Tabula Rasa

1
Arvo Pärt at 36,000 ft.
The voices of the strings weave
Through the air, rise and fall, play
Against each other.

Outside, the clouds
Mingle and separate, fall away
Beneath us, behind us.

Just as time
And music fade
Into silence.

2
To live without expectation,
The future as a blank slate,
To engage with what comes
As it comes
In its own time.

Trying to imagine that.
Knowing that we expect the future
To resemble the past.

The batter looking for a fastball
Doesn’t recognize the change up, and swings through it, surprised.

3
The point where the patterns intersect,
The point where the patterns disperse,
Here the mind is free to play.

Fullness and emptiness have the same rules.

Your plans cannot escape these rules, or contain them.
This is the first rule.

It doesn’t matter that you don’t acknowledge the rules.
This is the second rule.

4
I never expect the face in the mirror.
Recognize it, of course. Know it’s mine.
But it surprises me every time
Like a note played off key
Or an off-speed pitch.

5
The difference between knowledge and expectation:
We all know we will die. And yet death arrives unexpected.

The number of times I watched my father’s head
Move through shades of red and purple
As he coughed at the dinner table, then lit a cigarette.

And yet it was years later, and something else entirely.
I watched him slip quietly into Silentium, all the machines switched off.
I was utterly unprepared.

 

©  Mark Milner, 2017

And now for something completely different

Enough of politics! (At least for now…)

The longer I live, the more I believe it is important to have a wide diversity of interests, hobbies and pastimes. For many years, now, I have ridden motorcycles. Learning to ride – which I am still doing, really, after more than ten years – has been an extraordinary journey, one made up of dozens of smaller journeys. It. Hasn’t always been fun. For example, crashing a few years ago. But even with that, I wouldn’t give it up willingly, and I’m glad I decided to learn it in the first place.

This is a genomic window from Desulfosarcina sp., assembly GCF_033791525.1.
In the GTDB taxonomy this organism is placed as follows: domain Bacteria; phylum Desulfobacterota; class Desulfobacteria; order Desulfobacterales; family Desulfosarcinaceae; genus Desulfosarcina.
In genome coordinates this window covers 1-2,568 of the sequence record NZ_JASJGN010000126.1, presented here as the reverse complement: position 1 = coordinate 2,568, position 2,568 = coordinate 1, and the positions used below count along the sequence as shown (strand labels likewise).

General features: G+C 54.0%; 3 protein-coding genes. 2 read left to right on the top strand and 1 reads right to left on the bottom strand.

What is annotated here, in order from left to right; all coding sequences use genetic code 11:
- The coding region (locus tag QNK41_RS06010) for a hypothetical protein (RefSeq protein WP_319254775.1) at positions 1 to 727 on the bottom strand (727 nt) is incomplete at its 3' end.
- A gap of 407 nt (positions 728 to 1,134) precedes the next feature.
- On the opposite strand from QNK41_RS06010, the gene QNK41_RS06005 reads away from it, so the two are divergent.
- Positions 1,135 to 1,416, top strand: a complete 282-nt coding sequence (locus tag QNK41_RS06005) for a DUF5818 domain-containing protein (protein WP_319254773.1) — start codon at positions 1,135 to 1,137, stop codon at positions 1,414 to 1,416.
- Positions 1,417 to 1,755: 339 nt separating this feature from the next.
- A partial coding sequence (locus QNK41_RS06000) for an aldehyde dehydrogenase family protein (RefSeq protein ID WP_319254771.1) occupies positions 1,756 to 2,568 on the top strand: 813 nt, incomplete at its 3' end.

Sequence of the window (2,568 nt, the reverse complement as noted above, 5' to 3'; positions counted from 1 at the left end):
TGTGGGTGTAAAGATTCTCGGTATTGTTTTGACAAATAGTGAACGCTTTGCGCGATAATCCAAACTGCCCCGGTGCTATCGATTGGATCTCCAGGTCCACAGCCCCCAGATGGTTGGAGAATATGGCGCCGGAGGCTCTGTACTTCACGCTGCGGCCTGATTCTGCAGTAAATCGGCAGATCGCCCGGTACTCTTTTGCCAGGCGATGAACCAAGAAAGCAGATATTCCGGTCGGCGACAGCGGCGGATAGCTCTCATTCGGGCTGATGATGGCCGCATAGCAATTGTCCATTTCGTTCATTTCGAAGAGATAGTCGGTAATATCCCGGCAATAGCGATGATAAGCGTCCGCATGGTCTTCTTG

Learning new things and acquiring new skills is one of my chief enjoyments in life. That’s why a few years ago – shortly before crashing my motorcycle – I bought a bass guitar. It’s why I recently bought an electric guitar – so I can learn both together. (If I had a bigger place and more money, I’d probably get drums, too.) It’s why I love to read, to watch documentaries (and films generally), and to attend lectures and exhibitions.

Learning about new places is the best part of traveling. When we went to Morocco a few years ago, I tried to pick up a little Arabic and Berber, partly to amuse our guides and the locals, but mainly because it was fun to learn. Traveling on the motorcycle is like that, too, even though I’ve only been places where a version of English is spoken. Learning to find my way around, though, is a lot of fun, especially if I’m on my own and only have paper maps to go by.

A while back I started to develop an appreciation for baseball, too. I don’t think there’s a professional sport more given to arcanity than that. Learning the different types of breaking balls a pitcher can throw, the infield fly rule, why – generally – you don’t bunt with two strikes: this all takes time to acquire, to say nothing of the history you learn from announcers as you watch the game on TV.

I don’t quite know what it is that makes learning so fun for me. I know not everyone shares this passion for knowledge acquisition. In fairness, though, they may just have different things they like to learn about. Woodworking, knitting, quadratic equations. Different strokes, right?